Big Sur is forever changing and forever staying the same. As I write I sit at one of my favorite spots. It is the first turn out on the road to the South where you can see the sunset. Nothing more than a 20 foot wide bit of ochre colored sand. This is where the sheltering Redwood stand ends and the cliffs begin once again. I am on a sheer cliff. A dirt berm provided by the Highway Department keeps my truck from rolling off into oblivion and crashing on the rocks below where the icy Northern Pacific waves crash. I have slumbered many evening away here over the years. The sun is setting as I write. The sun is hot, but cool breezes blow. An occasional car whizzes by. My truck attracts attention and some people stop to see why I've stopped, then they move on. Those who surf know this spot. Below me is surf break known as "Fullers." It is famous in the surfing world from way up here I can barely see them. They look so small compared to the tremendous waves they ride. I marvel at their fortitude. They don heavy thick rubber wet suits to protect them from the cold and then try to maneuver themselves and the surfboard in this way. I am a surfer as well, retired now, but a surfer none the less. When I wanted big waves I went to Tropical Mexico where the water was warm. I give these North Coast watermen lots of credit for their effort.

The moments between cars are silent and bathed in a golden light. On the other side of the road is another sheer cliff, so steep you could not climb it without rock climbing gear and then it would be a challenge. Native plants hang from its face. Their roots are wedged into tiny crevices. I am beneath Gods own hanging gardens. I trust that God will keep every rock and boulder in it's place while I tarry here. It is always the chance I take when I visit to this spot. The view is worth millions, thank the Lord there is no room to build a house here.

I just had a visit from a Policeman who patrols this section of the coast. I happened to be looking under the hood of my truck trying to decide weather or not I was going to try to connect this apparatus I bought that would allow me to run my laptop directly off my car battery. My truck was born without a cigarette lighter and this piece of equipment called an inverter was just what the doctor ordered. I was being very careful with it since it could either blow up my battery or the laptop if used improperly. At that moment he arrived I had many questions. He pulled up to me real slow and seemed to be suspicious. I looked at him, he continued looking at me. Then he asked me if I was having trouble with my truck. I said no and explained my dilemma. As luck would have it he had just bought the same piece of equipment for his own car and his laptop and was able to answer every question I had. So here I am, plugged in and typing away. The Lord provideth.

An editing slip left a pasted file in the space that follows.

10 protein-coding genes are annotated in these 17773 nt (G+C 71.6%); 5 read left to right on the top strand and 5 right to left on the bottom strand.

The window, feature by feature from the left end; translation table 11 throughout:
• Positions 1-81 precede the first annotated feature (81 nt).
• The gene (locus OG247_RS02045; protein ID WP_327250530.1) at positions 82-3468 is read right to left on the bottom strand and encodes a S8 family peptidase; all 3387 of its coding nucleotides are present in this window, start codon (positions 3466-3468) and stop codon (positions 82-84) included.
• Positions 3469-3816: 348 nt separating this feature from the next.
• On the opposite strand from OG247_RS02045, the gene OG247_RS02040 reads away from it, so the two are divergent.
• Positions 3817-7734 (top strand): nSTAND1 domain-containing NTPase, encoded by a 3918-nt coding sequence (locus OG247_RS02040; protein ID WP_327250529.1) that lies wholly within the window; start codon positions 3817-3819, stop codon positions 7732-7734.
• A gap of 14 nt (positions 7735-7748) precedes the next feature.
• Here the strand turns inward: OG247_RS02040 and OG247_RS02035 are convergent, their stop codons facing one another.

The Sun is receding behind a rock outcropping and rolls behind a cloud bank before dipping into the Ocean. The the lining is not sliver but the most intense pure gold. "Fill me with your glow." I say as day becomes twilight. Oh the blues, the purples, the aquamarines. I am sitting on God's own pallet. Big Sur is forever, I am only passing through it.

To read other stories from CALIFORNIA DREAMING click on the underlined titles below.

"Queenie and the Racoon" "Ships Passing in the Night" "Summer Journey" s "A Surfers Gift" "Volunteer Memories" "HOME"


Copyright D. "Darteo" Sommese 2017

My e-mail address:

darteo@yahoo.com